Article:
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Busy-Lizzie


Latest posts by Busy-Lizzie

MORNING FORKERS

Posted: 19/07/2013 at 09:31

Here's the link, the page with Hever photos and people mention Pashley Manor and Merriments too. Merriments is a real gardener's garden although not attached to a grand house. It is attached to a garden centre. http://www.gardenersworld.com/forum/talkback/gardens-we-have-visited-2013/80843-2.html

MORNING FORKERS

Posted: 19/07/2013 at 09:27

Morning all.

I had a fig for several years in a pot. The fruit was lovely, you could pick it at just the right moment of ripeness. Then the winter before last it was -17° and remained at well below freezing even -10° in the daytime and it snowed, which froze and didn't melt (unexpected in Dordogne) and the poor little fig died. I planted another, but in the ground, It's alive but hasn't had a fig yet.

P. Petal, I hope Great Dixter is on your list. There is a thread for gardens we have visited 2013 somewhere. Hever Castle is lovely. Some gardens, like Hever you can get 2 for the price of 1 with the GW ticket.

any suggestions for tall trees

Posted: 18/07/2013 at 22:58

Do you want deciduous or evergreen? Deciduous will lose it's leaves in winter so no privacy. Beech trees (Fagus sylvatica) keep their leaves, although brown, long into winter although they are deciduous.

Pruning Clematis Montana

Posted: 18/07/2013 at 22:44

Clematis Henri is group 2, Light prune. You can prune it halfway after the first flowering and lightly trim back to healthy buds in the spring.

http://www.taylorsclematis.co.uk/clematis-h/index2.html  Have a look at this site.

Can I plant anything now

Posted: 18/07/2013 at 22:30

What about Michelmas daisies? They would still be there next year too. There are dwarf ones and tall ones and a lovely one called "Monch".

Invisible something eating my roses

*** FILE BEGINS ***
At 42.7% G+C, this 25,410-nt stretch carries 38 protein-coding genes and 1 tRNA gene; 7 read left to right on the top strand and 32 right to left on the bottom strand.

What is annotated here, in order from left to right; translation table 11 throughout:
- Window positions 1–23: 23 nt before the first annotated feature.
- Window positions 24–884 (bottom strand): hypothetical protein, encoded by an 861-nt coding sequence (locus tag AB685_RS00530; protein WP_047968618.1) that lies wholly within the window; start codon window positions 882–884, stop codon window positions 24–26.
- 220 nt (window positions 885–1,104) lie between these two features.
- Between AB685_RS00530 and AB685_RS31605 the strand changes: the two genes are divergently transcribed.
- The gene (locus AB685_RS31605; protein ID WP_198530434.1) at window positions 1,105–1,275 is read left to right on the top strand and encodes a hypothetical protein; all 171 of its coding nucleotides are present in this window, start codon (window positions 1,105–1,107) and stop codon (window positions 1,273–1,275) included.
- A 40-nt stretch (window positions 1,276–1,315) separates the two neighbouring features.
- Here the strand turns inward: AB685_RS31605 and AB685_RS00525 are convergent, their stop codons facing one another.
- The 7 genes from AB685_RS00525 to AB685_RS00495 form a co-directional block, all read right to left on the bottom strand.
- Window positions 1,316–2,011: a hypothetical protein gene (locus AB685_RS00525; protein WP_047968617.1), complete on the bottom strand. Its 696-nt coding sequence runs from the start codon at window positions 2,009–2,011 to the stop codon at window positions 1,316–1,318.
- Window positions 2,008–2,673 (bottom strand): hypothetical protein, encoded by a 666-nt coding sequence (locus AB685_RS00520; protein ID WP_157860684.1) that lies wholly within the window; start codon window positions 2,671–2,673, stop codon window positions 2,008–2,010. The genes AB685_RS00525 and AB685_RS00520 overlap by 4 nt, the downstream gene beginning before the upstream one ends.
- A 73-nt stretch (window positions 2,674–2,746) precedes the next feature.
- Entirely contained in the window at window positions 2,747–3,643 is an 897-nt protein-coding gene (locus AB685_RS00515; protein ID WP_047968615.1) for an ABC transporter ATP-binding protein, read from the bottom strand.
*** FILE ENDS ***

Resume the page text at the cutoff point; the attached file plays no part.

Posted: 18/07/2013 at 22:22

It sounds like deer. I've had a bad problem with them.

shrub

Posted: 18/07/2013 at 22:19

There are 2 other Choisyas as well, the normal green one with white flowers and the golden leaved Sundance.

Good Evening FORKERS

Posted: 18/07/2013 at 22:12

We had garden peas, French beans, new potatoes, broad beans and the first 6 runner beans with our marinaded chicken tonight!

And, on the way to the empty the compost bucket there was a sweet little glow worm shining bright green, in the growing darkness.

How to restrict the spread of a climber?

Posted: 18/07/2013 at 17:11

That is Parthenocissus tricuspidata or Boston Ivy. I have it on my old farmhouse in France and I prefer it to the true Virginia Creeper which gets everywhere. It has a neater habit. But, I'm afraid, the only way I know to keep it under control is to prune it. I cut it every year at least 1 metre from the edges and from the roof. And more than that on the tall bit of the house, which means you don't have to go so far up the ladder! I have to admit that last year I got a young chap to come and do it, had to pay him but it didn't take him very long.  I don't know if a weedkiller like glyphosate would work.

Pruning Clematis Montana

Posted: 18/07/2013 at 16:47

This is what the RHS has to say on pruning established clematis in Group 1, which includes Montana.

  • Trim overlong branches and prune back dead or winter-damaged shoots to a pair of healthy buds
  • Vigorous clematis, such as C. montana, can be simply sheared over after flowering to keep them tidy
  • Old congested plants can be thinned but it is usually easier to renovate
  • To renovate, cut all stems back almost to the base, just after flowering. Apply a general fertiliser, mulch and water in dry spells. Response is generally good. Leave at least three years before pruning hard again

 

You will find you don't have the flowers next year, but it may solve your problem. Montana is usually quite tough. I would have thought it would survive a prune now even though it's late. There is time for it to make some new growth by autumn. You could leave the stems you want as a framework and shorten them.

Discussions started by Busy-Lizzie

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uploading photos

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15 threads returned